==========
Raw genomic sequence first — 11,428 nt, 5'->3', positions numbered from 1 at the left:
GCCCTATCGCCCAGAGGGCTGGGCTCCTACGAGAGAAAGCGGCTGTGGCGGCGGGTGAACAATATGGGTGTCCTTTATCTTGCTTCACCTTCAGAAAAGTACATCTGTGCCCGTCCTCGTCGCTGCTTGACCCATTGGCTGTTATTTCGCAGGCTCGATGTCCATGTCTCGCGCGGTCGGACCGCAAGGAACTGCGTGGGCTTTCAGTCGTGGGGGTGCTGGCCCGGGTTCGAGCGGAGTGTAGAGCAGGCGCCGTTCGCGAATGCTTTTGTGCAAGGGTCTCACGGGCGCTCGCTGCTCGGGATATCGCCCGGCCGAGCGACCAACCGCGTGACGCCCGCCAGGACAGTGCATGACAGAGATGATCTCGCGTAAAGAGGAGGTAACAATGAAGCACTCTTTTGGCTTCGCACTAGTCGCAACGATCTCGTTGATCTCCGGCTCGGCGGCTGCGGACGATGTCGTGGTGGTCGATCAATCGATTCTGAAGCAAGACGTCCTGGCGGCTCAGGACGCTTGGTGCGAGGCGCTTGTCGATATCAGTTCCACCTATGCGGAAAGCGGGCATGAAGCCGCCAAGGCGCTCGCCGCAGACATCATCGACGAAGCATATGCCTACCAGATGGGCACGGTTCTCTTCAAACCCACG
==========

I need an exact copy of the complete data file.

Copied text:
Raw genomic sequence first — 11,428 nt, 5'->3', positions numbered from 1 at the left:
GCCCTATCGCCCAGAGGGCTGGGCTCCTACGAGAGAAAGCGGCTGTGGCGGCGGGTGAACAATATGGGTGTCCTTTATCTTGCTTCACCTTCAGAAAAGTACATCTGTGCCCGTCCTCGTCGCTGCTTGACCCATTGGCTGTTATTTCGCAGGCTCGATGTCCATGTCTCGCGCGGTCGGACCGCAAGGAACTGCGTGGGCTTTCAGTCGTGGGGGTGCTGGCCCGGGTTCGAGCGGAGTGTAGAGCAGGCGCCGTTCGCGAATGCTTTTGTGCAAGGGTCTCACGGGCGCTCGCTGCTCGGGATATCGCCCGGCCGAGCGACCAACCGCGTGACGCCCGCCAGGACAGTGCATGACAGAGATGATCTCGCGTAAAGAGGAGGTAACAATGAAGCACTCTTTTGGCTTCGCACTAGTCGCAACGATCTCGTTGATCTCCGGCTCGGCGGCTGCGGACGATGTCGTGGTGGTCGATCAATCGATTCTGAAGCAAGACGTCCTGGCGGCTCAGGACGCTTGGTGCGAGGCGCTTGTCGATATCAGTTCCACCTATGCGGAAAGCGGGCATGAAGCCGCCAAGGCGCTCGCCGCAGACATCATCGACGAAGCATATGCCTACCAGATGGGCACGGTTCTCTTCAAACCCACG